Santa Fe attorney Ed Eagle’s murderous ex-wife and assorted lesser satellites continue to hatch plots at cross-purposes, all as inconclusively as ever.
In the nine weeks since she was sent to a Mexican prison for attempted murder (Santa Fe Dead, 2008), Barbara Eagle Keeler hasn’t been wasting her time. She’s been using the episodes of rape by Warden Pedro Alvarez to gather information that will help her escape and work more havoc back in the United States. Assisted more directly by James Long, the film producer who’s not only her lover but the prospective colleague of Ed’s new wife Susannah Wilde, she hatches a plan to kill Ed and his bride. When they get a whiff of Barbara’s escape despite Alvarez’s insistence that she was merely transferred to another prison, Ed’s longtime private eyes, Cupie Dalton and Vittorio, decide that their best defense against her is a good offense. Not enough malfeasance for you? Soon after Ed gets the murder charges against his latest client, golf pro Tip Hanks, dismissed, Tip takes on a new personal assistant, Dolly Parks, who just happens to be the serial embezzler who killed Tip’s wife. Meanwhile, Todd Bacon, the CIA’s station chief in Panama, is hot in pursuit of Teddy Fay, the CIA agent turned assassin who’s eluded every attempt made to catch him. None of this violent, weightless intrigue goes anywhere, of course, but the dialogue, reeking with obtuse self-assurance, is full of guilty pleasures, from Ed’s admonition to Susannah (“If you keep on shooting people we’re going to end up in court”) to Barbara’s prayer entreating a disputed legacy from the Almighty (“If you’ll let me have this money, I’ll never kill anybody again, not even Ed Eagle!”).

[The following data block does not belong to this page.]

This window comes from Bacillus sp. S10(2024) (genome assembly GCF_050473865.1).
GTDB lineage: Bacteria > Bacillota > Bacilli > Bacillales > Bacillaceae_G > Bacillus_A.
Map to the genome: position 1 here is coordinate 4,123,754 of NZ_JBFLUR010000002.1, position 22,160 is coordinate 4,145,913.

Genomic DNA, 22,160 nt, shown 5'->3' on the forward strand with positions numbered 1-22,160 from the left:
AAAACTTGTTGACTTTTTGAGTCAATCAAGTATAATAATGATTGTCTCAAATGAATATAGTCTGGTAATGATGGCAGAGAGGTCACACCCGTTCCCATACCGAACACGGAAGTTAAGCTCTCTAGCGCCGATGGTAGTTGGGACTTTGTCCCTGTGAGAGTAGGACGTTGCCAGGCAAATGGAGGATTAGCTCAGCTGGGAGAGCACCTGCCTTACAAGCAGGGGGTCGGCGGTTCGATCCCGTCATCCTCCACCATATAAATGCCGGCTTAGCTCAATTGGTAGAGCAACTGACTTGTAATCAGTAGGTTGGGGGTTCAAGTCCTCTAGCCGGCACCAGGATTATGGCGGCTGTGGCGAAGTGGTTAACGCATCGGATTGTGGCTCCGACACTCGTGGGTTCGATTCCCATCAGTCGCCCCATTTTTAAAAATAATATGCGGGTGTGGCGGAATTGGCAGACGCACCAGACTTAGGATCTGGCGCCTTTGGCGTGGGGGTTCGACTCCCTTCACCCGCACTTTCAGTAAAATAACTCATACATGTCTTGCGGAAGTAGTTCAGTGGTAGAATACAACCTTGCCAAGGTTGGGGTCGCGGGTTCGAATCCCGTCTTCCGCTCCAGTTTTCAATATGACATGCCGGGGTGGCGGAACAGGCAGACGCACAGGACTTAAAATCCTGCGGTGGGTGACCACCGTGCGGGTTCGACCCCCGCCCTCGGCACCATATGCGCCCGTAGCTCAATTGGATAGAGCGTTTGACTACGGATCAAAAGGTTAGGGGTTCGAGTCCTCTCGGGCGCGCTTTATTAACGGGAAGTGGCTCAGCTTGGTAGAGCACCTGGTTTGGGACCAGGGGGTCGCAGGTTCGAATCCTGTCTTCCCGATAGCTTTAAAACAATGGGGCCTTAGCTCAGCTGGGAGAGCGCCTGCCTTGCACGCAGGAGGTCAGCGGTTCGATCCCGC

In retrospect, Woods’s endless rounds of dead-end scheming find an uncanny echo in contemporary reality TV. Think of this as one more installment in The Real Sexed-Up Felons of Santa Fe, with all the pleasures and limitations that title implies.